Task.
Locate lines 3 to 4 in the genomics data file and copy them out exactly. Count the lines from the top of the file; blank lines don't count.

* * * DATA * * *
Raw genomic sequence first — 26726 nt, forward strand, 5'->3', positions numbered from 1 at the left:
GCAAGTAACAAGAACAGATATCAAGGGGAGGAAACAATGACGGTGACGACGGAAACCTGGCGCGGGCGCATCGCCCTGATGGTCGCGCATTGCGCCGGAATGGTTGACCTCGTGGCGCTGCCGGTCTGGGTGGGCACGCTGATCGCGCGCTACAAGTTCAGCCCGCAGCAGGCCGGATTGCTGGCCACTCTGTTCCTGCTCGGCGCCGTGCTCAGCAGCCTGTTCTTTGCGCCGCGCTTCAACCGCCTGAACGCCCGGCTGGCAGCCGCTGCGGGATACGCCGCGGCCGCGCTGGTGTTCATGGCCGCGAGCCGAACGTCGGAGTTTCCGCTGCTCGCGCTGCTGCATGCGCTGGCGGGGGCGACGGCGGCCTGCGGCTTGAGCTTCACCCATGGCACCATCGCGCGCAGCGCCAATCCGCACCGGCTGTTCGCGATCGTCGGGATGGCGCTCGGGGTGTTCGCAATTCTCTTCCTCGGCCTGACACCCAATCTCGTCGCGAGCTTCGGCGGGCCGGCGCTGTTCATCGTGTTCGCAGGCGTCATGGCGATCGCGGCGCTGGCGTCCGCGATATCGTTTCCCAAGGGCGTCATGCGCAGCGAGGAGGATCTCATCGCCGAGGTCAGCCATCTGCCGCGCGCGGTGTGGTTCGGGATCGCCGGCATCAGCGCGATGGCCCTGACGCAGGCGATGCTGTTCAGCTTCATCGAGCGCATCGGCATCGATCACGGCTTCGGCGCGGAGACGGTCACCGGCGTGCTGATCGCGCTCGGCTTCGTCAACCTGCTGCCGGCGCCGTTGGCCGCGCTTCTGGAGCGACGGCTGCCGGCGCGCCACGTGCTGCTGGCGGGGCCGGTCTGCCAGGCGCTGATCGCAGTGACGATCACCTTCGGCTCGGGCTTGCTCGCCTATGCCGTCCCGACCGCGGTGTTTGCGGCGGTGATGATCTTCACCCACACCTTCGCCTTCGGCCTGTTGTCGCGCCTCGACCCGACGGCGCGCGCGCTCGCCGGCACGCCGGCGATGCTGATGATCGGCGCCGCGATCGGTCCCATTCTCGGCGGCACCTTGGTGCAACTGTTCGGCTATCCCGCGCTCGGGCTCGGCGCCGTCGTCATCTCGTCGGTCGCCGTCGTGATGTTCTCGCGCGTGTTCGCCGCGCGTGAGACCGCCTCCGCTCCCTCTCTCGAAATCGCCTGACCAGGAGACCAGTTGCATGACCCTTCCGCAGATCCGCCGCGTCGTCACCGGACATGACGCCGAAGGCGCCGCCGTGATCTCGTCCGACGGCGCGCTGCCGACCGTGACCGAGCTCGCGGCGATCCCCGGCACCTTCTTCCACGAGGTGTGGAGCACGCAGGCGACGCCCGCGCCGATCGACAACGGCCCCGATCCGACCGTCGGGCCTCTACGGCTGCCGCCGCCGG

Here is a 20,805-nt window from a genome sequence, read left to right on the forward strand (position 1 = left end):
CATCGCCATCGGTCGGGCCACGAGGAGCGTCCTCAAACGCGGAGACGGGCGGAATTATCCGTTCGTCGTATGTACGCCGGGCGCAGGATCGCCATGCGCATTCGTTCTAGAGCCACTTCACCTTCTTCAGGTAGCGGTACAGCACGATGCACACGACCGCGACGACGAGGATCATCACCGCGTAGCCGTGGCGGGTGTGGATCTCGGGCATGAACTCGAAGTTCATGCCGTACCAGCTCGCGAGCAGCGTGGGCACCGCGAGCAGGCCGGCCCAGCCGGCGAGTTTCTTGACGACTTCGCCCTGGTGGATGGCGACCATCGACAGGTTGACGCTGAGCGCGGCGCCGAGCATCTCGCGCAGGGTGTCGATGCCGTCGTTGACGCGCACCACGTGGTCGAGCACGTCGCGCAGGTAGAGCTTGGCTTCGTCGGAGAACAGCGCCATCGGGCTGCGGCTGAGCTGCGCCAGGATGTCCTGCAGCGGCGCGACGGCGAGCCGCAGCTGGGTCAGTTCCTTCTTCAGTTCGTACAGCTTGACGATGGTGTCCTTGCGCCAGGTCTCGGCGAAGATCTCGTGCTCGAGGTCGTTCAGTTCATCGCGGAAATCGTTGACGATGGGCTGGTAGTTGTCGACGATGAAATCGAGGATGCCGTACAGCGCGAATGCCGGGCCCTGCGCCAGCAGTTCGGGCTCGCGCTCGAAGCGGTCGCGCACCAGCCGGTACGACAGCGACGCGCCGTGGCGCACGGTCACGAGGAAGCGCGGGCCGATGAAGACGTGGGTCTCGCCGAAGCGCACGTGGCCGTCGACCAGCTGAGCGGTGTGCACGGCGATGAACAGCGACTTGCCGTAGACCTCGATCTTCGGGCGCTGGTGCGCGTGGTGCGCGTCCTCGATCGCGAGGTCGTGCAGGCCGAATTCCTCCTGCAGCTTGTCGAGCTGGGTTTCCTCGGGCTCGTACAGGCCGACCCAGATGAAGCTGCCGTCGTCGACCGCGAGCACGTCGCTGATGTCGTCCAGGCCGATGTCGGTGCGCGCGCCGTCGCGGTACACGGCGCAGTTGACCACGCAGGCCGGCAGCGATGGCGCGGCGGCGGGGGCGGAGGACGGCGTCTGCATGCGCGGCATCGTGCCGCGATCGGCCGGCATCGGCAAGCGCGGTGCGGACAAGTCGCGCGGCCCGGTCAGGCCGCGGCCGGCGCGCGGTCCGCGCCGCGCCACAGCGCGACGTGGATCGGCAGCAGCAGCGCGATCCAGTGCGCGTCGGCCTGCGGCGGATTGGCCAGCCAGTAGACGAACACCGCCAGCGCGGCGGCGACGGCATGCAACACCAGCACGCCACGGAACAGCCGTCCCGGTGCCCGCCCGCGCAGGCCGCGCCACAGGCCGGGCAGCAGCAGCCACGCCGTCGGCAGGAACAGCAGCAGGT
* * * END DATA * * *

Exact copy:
Here is a 20,805-nt window from a genome sequence, read left to right on the forward strand (position 1 = left end):
CATCGCCATCGGTCGGGCCACGAGGAGCGTCCTCAAACGCGGAGACGGGCGGAATTATCCGTTCGTCGTATGTACGCCGGGCGCAGGATCGCCATGCGCATTCGTTCTAGAGCCACTTCACCTTCTTCAGGTAGCGGTACAGCACGATGCACACGACCGCGACGACGAGGATCATCACCGCGTAGCCGTGGCGGGTGTGGATCTCGGGCATGAACTCGAAGTTCATGCCGTACCAGCTCGCGAGCAGCGTGGGCACCGCGAGCAGGCCGGCCCAGCCGGCGAGTTTCTTGACGACTTCGCCCTGGTGGATGGCGACCATCGACAGGTTGACGCTGAGCGCGGCGCCGAGCATCTCGCGCAGGGTGTCGATGCCGTCGTTGACGCGCACCACGTGGTCGAGCACGTCGCGCAGGTAGAGCTTGGCTTCGTCGGAGAACAGCGCCATCGGGCTGCGGCTGAGCTGCGCCAGGATGTCCTGCAGCGGCGCGACGGCGAGCCGCAGCTGGGTCAGTTCCTTCTTCAGTTCGTACAGCTTGACGATGGTGTCCTTGCGCCAGGTCTCGGCGAAGATCTCGTGCTCGAGGTCGTTCAGTTCATCGCGGAAATCGTTGACGATGGGCTGGTAGTTGTCGACGATGAAATCGAGGATGCCGTACAGCGCGAATGCCGGGCCCTGCGCCAGCAGTTCGGGCTCGCGCTCGAAGCGGTCGCGCACCAGCCGGTACGACAGCGACGCGCCGTGGCGCACGGTCACGAGGAAGCGCGGGCCGATGAAGACGTGGGTCTCGCCGAAGCGCACGTGGCCGTCGACCAGCTGAGCGGTGTGCACGGCGATGAACAGCGACTTGCCGTAGACCTCGATCTTCGGGCGCTGGTGCGCGTGGTGCGCGTCCTCGATCGCGAGGTCGTGCAGGCCGAATTCCTCCTGCAGCTTGTCGAGCTGGGTTTCCTCGGGCTCGTACAGGCCGACCCAGATGAAGCTGCCGTCGTCGACCGCGAGCACGTCGCTGATGTCGTCCAGGCCGATGTCGGTGCGCGCGCCGTCGCGGTACACGGCGCAGTTGACCACGCAGGCCGGCAGCGATGGCGCGGCGGCGGGGGCGGAGGACGGCGTCTGCATGCGCGGCATCGTGCCGCGATCGGCCGGCATCGGCAAGCGCGGTGCGGACAAGTCGCGCGGCCCGGTCAGGCCGCGGCCGGCGCGCGGTCCGCGCCGCGCCACAGCGCGACGTGGATCGGCAGCAGCAGCGCGATCCAGTGCGCGTCGGCCTGCGGCGGATTGGCCAGCCAGTAGACGAACACCGCCAGCGCGGCGGCGACGGCATGCAACACCAGCACGCCACGGAACAGCCGTCCCGGTGCCCGCCCGCGCAGGCCGCGCCACAGGCCGGGCAGCAGCAGCCACGCCGTCGGCAGGAACAGCAGCAGGT